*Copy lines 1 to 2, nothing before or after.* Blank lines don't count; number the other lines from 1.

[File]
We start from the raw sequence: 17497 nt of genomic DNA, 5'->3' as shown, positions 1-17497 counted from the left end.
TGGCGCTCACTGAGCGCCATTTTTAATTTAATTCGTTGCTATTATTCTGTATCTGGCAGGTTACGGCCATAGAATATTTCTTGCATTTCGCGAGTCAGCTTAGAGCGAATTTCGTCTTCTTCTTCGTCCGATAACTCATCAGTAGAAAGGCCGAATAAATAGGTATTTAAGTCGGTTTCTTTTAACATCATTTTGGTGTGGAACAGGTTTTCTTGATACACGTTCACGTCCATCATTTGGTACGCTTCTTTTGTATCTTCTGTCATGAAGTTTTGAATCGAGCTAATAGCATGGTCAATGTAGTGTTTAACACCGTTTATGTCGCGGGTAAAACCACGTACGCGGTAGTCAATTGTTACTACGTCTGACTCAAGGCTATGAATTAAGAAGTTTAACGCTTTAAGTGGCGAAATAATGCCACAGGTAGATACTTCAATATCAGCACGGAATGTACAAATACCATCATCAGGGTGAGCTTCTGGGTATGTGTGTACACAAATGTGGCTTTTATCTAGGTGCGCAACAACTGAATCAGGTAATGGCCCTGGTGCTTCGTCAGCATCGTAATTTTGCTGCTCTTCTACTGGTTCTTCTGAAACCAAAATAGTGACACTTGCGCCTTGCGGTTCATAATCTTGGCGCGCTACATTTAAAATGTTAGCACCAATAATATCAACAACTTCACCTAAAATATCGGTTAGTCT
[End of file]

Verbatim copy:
We start from the raw sequence: 17497 nt of genomic DNA, 5'->3' as shown, positions 1-17497 counted from the left end.
TGGCGCTCACTGAGCGCCATTTTTAATTTAATTCGTTGCTATTATTCTGTATCTGGCAGGTTACGGCCATAGAATATTTCTTGCATTTCGCGAGTCAGCTTAGAGCGAATTTCGTCTTCTTCTTCGTCCGATAACTCATCAGTAGAAAGGCCGAATAAATAGGTATTTAAGTCGGTTTCTTTTAACATCATTTTGGTGTGGAACAGGTTTTCTTGATACACGTTCACGTCCATCATTTGGTACGCTTCTTTTGTATCTTCTGTCATGAAGTTTTGAATCGAGCTAATAGCATGGTCAATGTAGTGTTTAACACCGTTTATGTCGCGGGTAAAACCACGTACGCGGTAGTCAATTGTTACTACGTCTGACTCAAGGCTATGAATTAAGAAGTTTAACGCTTTAAGTGGCGAAATAATGCCACAGGTAGATACTTCAATATCAGCACGGAATGTACAAATACCATCATCAGGGTGAGCTTCTGGGTATGTGTGTACACAAATGTGGCTTTTATCTAGGTGCGCAACAACTGAATCAGGTAATGGCCCTGGTGCTTCGTCAGCATCGTAATTTTGCTGCTCTTCTACTGGTTCTTCTGAAACCAAAATAGTGACACTTGCGCCTTGCGGTTCATAATCTTGGCGCGCTACATTTAAAATGTTAGCACCAATAATATCAACAACTTCACCTAAAATATCGGTTAGTCT